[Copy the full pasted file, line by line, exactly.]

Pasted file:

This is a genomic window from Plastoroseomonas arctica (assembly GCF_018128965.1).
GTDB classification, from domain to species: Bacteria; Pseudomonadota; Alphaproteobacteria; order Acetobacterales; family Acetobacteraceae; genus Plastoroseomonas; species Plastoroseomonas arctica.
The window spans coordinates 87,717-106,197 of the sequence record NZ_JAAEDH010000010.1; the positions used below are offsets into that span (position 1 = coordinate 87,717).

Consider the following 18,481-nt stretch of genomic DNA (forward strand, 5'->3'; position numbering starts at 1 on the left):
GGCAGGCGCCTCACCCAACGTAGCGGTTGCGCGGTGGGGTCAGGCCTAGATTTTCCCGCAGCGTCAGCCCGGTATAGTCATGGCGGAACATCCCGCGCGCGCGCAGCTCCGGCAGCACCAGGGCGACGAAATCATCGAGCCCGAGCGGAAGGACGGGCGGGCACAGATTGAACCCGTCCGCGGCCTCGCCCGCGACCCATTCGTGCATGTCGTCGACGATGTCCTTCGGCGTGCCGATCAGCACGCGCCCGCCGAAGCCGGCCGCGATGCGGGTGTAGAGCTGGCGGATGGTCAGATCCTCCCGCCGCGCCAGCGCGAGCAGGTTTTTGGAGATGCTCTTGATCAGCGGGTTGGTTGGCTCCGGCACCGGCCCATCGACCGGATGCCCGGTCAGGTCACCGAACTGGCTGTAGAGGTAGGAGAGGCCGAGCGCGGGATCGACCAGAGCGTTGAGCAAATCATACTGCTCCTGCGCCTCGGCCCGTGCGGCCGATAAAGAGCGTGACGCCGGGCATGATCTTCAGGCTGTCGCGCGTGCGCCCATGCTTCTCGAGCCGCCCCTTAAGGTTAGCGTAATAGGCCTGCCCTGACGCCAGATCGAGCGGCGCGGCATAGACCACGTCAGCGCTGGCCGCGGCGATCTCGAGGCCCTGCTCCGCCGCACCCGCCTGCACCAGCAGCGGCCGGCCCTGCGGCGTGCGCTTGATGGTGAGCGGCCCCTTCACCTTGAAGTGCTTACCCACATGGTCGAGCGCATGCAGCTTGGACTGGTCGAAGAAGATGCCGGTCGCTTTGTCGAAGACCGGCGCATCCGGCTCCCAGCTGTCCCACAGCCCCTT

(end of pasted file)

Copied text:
This is a genomic window from Plastoroseomonas arctica (assembly GCF_018128965.1).
GTDB classification, from domain to species: Bacteria; Pseudomonadota; Alphaproteobacteria; order Acetobacterales; family Acetobacteraceae; genus Plastoroseomonas; species Plastoroseomonas arctica.
The window spans coordinates 87,717-106,197 of the sequence record NZ_JAAEDH010000010.1; the positions used below are offsets into that span (position 1 = coordinate 87,717).

Consider the following 18,481-nt stretch of genomic DNA (forward strand, 5'->3'; position numbering starts at 1 on the left):
GGCAGGCGCCTCACCCAACGTAGCGGTTGCGCGGTGGGGTCAGGCCTAGATTTTCCCGCAGCGTCAGCCCGGTATAGTCATGGCGGAACATCCCGCGCGCGCGCAGCTCCGGCAGCACCAGGGCGACGAAATCATCGAGCCCGAGCGGAAGGACGGGCGGGCACAGATTGAACCCGTCCGCGGCCTCGCCCGCGACCCATTCGTGCATGTCGTCGACGATGTCCTTCGGCGTGCCGATCAGCACGCGCCCGCCGAAGCCGGCCGCGATGCGGGTGTAGAGCTGGCGGATGGTCAGATCCTCCCGCCGCGCCAGCGCGAGCAGGTTTTTGGAGATGCTCTTGATCAGCGGGTTGGTTGGCTCCGGCACCGGCCCATCGACCGGATGCCCGGTCAGGTCACCGAACTGGCTGTAGAGGTAGGAGAGGCCGAGCGCGGGATCGACCAGAGCGTTGAGCAAATCATACTGCTCCTGCGCCTCGGCCCGTGCGGCCGATAAAGAGCGTGACGCCGGGCATGATCTTCAGGCTGTCGCGCGTGCGCCCATGCTTCTCGAGCCGCCCCTTAAGGTTAGCGTAATAGGCCTGCCCTGACGCCAGATCGAGCGGCGCGGCATAGACCACGTCAGCGCTGGCCGCGGCGATCTCGAGGCCCTGCTCCGCCGCACCCGCCTGCACCAGCAGCGGCCGGCCCTGCGGCGTGCGCTTGATGGTGAGCGGCCCCTTCACCTTGAAGTGCTTACCCACATGGTCGAGCGCATGCAGCTTGGACTGGTCGAAGAAGATGCCGGTCGCTTTGTCGAAGACCGGCGCATCCGGCTCCCAGCTGTCCCACAGCCCCTT